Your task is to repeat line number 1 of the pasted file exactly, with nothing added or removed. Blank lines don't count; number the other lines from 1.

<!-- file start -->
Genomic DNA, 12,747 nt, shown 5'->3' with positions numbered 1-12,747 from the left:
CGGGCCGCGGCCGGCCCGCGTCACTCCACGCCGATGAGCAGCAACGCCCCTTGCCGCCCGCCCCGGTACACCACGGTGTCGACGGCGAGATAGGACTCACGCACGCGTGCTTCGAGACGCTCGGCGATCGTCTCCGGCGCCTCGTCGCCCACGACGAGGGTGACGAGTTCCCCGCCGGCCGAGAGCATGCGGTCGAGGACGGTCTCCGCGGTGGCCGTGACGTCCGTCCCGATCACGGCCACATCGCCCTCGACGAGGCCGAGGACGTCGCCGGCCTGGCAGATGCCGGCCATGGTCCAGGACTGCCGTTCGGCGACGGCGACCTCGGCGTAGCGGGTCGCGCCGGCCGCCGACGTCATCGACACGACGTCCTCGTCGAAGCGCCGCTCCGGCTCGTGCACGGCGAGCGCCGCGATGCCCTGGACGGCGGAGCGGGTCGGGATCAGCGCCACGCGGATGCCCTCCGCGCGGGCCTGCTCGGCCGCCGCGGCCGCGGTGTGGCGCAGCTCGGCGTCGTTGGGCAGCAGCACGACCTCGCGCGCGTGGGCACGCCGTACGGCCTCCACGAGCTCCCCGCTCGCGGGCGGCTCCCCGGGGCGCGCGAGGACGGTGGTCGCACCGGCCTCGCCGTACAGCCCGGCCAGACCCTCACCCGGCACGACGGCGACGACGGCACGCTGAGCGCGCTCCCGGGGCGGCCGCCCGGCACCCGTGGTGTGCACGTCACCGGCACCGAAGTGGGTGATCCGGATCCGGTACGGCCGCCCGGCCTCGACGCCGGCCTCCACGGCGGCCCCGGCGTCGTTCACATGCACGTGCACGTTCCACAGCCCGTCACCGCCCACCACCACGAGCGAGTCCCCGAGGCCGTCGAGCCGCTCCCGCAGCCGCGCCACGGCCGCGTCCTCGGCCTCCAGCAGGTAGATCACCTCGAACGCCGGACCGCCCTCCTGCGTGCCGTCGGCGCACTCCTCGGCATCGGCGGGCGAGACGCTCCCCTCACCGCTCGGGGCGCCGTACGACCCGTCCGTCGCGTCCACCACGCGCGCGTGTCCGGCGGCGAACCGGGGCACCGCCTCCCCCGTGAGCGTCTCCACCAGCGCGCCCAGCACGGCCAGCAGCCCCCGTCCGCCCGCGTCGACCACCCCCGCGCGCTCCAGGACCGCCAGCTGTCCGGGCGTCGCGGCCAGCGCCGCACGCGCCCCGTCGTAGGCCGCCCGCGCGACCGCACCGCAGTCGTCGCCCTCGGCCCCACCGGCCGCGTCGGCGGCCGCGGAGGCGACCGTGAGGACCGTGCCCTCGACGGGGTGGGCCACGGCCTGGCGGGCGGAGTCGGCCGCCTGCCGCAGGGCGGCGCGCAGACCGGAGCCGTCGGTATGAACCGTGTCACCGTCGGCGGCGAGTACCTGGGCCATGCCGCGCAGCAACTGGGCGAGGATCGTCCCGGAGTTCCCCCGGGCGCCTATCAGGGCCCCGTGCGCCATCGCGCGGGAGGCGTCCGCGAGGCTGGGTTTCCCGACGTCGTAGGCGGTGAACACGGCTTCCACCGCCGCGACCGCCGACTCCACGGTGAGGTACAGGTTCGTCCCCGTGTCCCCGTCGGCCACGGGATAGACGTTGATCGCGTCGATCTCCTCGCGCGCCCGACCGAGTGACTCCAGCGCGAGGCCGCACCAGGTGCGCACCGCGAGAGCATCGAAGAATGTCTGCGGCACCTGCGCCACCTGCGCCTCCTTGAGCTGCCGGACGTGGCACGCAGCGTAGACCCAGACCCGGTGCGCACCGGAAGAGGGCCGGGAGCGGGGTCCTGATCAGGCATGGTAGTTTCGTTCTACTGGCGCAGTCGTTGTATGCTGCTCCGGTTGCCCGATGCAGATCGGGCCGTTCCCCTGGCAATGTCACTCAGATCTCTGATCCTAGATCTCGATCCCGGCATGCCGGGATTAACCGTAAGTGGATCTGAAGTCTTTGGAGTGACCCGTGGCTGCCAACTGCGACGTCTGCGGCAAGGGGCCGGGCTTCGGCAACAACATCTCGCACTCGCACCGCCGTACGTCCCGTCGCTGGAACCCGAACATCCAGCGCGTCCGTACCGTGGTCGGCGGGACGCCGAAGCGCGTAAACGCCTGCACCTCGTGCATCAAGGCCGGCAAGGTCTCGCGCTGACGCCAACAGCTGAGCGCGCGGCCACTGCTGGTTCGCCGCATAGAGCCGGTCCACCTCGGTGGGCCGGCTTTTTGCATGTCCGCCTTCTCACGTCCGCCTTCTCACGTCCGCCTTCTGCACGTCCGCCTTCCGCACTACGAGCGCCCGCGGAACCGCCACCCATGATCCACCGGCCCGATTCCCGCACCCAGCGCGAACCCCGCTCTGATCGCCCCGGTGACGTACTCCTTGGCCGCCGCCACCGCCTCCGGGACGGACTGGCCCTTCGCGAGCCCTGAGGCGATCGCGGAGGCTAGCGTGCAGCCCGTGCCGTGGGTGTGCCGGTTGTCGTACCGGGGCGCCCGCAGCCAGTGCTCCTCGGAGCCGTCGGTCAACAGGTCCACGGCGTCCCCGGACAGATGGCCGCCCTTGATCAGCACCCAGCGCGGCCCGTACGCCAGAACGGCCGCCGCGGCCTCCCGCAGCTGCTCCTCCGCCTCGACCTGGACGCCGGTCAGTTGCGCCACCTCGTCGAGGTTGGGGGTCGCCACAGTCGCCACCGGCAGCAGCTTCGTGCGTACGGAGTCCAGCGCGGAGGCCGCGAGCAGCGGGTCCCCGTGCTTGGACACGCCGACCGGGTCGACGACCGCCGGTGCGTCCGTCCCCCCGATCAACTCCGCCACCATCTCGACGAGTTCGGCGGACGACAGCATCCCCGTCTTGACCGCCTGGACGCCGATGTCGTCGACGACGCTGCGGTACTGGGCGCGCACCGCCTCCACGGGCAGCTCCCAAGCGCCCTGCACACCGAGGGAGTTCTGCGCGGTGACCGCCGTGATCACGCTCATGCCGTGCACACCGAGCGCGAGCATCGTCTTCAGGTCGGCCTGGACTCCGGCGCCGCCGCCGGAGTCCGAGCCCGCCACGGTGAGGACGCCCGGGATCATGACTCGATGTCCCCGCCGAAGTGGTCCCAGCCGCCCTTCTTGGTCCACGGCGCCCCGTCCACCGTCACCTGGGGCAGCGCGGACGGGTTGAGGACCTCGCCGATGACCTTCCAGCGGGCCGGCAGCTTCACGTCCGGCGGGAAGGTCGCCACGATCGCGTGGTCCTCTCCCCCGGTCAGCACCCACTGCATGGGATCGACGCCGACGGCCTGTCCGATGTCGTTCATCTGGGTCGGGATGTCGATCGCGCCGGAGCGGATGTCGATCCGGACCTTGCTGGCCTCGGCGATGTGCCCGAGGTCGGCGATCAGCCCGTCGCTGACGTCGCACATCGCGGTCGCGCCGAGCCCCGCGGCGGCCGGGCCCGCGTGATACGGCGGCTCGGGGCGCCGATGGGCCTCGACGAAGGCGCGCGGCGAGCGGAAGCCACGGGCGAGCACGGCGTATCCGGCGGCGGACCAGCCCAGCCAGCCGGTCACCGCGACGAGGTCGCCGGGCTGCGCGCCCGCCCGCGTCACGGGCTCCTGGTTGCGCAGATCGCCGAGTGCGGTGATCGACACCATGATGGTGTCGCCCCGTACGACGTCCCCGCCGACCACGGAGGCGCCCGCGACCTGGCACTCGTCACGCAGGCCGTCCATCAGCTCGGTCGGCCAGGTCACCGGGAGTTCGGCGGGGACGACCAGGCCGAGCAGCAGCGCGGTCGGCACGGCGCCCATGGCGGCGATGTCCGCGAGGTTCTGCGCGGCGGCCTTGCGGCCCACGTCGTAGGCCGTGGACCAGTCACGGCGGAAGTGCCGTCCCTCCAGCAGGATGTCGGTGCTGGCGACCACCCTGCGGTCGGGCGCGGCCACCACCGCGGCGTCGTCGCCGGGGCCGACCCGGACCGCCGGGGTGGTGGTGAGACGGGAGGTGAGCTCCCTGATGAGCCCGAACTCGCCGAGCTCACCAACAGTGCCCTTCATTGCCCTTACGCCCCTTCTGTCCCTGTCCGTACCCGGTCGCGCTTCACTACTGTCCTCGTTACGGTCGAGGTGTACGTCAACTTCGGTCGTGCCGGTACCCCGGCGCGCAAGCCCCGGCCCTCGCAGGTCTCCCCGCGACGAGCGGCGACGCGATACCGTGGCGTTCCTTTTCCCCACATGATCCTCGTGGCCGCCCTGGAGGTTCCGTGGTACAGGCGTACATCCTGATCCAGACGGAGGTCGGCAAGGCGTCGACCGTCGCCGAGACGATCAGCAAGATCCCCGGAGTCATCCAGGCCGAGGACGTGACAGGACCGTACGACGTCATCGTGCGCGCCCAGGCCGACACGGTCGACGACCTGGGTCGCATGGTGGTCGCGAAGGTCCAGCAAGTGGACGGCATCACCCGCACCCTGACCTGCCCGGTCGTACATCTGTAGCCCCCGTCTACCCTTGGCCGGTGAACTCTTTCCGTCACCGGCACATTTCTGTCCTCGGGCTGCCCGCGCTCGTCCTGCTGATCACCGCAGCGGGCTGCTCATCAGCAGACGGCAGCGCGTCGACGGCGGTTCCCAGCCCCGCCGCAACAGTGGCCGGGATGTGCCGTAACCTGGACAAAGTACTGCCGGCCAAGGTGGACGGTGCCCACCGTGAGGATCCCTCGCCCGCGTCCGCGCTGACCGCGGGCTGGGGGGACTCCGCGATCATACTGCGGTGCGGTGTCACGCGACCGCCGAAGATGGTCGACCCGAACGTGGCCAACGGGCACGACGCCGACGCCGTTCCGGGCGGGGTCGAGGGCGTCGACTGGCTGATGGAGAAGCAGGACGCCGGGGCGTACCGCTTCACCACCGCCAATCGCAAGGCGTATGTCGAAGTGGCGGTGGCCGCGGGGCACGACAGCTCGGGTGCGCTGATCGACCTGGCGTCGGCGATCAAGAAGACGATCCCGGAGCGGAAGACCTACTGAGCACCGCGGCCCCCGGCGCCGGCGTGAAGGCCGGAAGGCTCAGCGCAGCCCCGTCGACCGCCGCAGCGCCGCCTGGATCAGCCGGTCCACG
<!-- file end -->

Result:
Genomic DNA, 12,747 nt, shown 5'->3' with positions numbered 1-12,747 from the left: